A New Lens

digital painting of a mixed media original

My world is water-colored . . .

Having spent much of my life near the coast, both at home and abroad, I am less of a swimmer than you might expect, though most of my water time has been spent near northern shores, if that explains anything for you. But I am greatly comforted by being near water without needing to be in it. Rivers, oceans, lakes and ponds, streams and waterfalls, puddles and pools alike all have their appeal and the sight and sound of them soothes my soul like few other things can do. A walk along a riverbank or beach boardwalk, out on the mud flats or wading in the cool fringes of a foaming inbound tide–all have the power to send the complications of life fleeing, if only for a while.

Not so surprising, then, that many of my artworks play with the cool hues of water and the shadowy welcome of its associations. Whether in the impressionistic and abstract styles seen here or in images quite specific to the sea, the hold that water has on my heart must make its appearance often just to comfort me.digital photo-paintingAll the same, as a northerner by birth and years of residence, I have always been wildly fascinated too by the idea of those mythic turquoise tropical waters whose gem-like clarity would surely entice me in, offering the siren-like assurance that I must be utterly safe in them since I can see practically forever in their depths. I know that this is not entirely true, but the appeal of their warmth and seemingly pure glassy transparency has its potent pull on my imagination anyway. So it was a bit of a fait accompli that I should love it when I did at last have my chance to step into the perfectly sheer aquas and blues of the Caribbean for the first time. It was everything I’d hoped, and of course a little something more.mixed media + textSwimming in Warm Water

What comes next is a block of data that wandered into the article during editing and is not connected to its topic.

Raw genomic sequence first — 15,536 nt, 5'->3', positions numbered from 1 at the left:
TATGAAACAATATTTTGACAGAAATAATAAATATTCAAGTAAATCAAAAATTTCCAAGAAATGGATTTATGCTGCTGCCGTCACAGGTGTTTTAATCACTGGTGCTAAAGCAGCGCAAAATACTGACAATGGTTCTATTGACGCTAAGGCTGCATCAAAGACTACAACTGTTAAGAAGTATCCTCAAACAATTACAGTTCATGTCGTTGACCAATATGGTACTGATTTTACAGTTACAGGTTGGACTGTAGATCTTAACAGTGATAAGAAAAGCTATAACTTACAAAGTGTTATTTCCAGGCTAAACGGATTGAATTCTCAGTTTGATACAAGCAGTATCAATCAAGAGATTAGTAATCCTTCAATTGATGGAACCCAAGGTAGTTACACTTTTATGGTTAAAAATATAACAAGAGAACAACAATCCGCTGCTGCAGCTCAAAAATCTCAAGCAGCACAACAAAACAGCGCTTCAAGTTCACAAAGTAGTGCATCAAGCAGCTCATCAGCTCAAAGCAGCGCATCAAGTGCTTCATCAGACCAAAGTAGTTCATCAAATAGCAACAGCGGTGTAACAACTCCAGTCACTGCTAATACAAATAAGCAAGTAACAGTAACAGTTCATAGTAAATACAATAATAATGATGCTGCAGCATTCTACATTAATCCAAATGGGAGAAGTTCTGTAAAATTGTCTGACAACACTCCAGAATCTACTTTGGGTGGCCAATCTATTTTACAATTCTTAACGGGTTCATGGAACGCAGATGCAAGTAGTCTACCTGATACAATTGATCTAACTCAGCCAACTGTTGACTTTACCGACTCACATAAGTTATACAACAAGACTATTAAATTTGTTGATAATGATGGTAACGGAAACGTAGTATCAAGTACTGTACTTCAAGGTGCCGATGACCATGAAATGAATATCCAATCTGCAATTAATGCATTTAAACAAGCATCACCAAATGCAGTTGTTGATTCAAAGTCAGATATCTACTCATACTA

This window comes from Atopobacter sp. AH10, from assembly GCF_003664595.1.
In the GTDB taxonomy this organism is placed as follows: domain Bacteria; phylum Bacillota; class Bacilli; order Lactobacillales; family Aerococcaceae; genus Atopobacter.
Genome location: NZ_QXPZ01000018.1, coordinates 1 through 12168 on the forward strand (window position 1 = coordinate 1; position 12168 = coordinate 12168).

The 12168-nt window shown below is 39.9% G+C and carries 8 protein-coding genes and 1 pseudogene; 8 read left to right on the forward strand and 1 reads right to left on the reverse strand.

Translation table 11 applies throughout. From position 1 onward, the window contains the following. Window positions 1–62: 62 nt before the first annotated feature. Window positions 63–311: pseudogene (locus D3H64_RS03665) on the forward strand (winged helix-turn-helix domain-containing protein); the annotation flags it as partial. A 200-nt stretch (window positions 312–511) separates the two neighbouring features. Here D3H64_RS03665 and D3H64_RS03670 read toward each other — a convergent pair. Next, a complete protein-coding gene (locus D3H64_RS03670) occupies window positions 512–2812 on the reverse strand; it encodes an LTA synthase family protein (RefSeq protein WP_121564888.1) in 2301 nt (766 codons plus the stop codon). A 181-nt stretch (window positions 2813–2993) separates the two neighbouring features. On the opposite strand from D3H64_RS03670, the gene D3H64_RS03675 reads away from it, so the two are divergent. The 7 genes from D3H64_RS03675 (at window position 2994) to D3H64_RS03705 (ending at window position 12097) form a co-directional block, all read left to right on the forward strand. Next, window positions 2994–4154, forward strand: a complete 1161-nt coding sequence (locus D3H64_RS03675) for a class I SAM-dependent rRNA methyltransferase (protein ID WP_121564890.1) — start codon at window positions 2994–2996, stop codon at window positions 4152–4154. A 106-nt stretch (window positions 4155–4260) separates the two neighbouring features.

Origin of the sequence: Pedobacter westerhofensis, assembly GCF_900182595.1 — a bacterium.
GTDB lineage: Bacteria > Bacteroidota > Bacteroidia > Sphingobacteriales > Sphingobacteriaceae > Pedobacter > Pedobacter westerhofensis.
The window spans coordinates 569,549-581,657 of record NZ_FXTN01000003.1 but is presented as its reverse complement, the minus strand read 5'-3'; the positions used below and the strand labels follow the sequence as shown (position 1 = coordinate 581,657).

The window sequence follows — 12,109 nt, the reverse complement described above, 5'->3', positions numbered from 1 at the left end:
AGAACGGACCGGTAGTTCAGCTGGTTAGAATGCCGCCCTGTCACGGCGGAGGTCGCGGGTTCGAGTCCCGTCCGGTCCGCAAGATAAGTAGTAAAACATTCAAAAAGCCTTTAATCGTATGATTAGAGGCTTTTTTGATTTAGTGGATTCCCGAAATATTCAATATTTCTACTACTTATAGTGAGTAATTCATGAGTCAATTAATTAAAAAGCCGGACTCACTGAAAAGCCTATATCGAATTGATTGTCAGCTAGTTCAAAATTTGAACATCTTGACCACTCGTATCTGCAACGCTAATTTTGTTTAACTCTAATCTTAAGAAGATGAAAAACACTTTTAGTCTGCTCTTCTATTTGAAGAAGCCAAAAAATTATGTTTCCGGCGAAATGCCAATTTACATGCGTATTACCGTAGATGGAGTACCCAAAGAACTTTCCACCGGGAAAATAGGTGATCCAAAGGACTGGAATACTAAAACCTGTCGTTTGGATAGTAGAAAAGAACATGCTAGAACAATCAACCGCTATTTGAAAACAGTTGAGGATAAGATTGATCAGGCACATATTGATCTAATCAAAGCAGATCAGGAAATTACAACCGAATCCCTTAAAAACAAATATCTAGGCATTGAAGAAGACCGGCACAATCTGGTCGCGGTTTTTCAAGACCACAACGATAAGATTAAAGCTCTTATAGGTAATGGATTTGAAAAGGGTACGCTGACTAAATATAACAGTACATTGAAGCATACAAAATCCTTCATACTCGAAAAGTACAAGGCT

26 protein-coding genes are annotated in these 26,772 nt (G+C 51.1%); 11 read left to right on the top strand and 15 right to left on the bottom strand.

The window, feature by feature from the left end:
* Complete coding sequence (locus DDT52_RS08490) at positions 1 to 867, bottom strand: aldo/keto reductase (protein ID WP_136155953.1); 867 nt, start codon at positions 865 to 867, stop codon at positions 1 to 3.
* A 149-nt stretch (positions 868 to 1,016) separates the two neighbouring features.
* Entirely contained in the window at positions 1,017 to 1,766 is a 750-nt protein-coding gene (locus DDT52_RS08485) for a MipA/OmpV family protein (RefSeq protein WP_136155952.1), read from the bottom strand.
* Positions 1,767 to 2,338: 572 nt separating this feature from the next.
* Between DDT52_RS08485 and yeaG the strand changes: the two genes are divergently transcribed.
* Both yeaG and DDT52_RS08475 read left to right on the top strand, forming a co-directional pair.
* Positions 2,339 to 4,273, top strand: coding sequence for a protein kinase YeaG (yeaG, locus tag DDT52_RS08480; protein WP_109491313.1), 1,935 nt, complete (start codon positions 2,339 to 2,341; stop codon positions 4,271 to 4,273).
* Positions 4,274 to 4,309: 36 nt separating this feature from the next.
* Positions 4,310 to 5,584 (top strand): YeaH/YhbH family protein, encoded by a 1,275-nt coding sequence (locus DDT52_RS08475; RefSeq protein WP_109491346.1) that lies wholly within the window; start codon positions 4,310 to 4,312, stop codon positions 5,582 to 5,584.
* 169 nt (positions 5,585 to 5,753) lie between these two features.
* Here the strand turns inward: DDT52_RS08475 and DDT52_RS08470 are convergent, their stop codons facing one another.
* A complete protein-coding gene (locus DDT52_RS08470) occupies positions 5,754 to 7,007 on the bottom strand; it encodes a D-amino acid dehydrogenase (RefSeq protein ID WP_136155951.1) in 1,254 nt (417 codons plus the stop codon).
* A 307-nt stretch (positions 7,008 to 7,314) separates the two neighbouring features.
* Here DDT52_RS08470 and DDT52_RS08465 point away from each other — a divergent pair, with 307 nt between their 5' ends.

I:     Skimming along as if in flight Just under the surface of a lake, I can look up and see through its tinted lens A circular and absurdly distorted universe Of inbent trees examining me in kind, Of ship-sized cumulus zeppelin clouds whizzing by, The pillowed prows of ducks plowing past me And convoluted birds careening In zigzag traffic from shore to shore.

II:     Looking down, I see dazzling curtains of kelp Dyeing mottled sunlight as it Cooks the lake like a giant kettle full of fish. Flitting, darting shapes shoot up to nip me Or casually brush by And I exult in floating a subtle touch Toward a parti-colored veil-tailed fish When it fixes me with its dully silver, Unemotional lidless eye.

digital painting made from an oil pastel drawing

Perhaps I shall always be looking for a sea change . . .

Because for all that we know and admire about its clarity and simplicity, and surely for its necessity to life, water is also still a source of great mystery and power and its depths both literally and metaphorically may never be fully plumbed.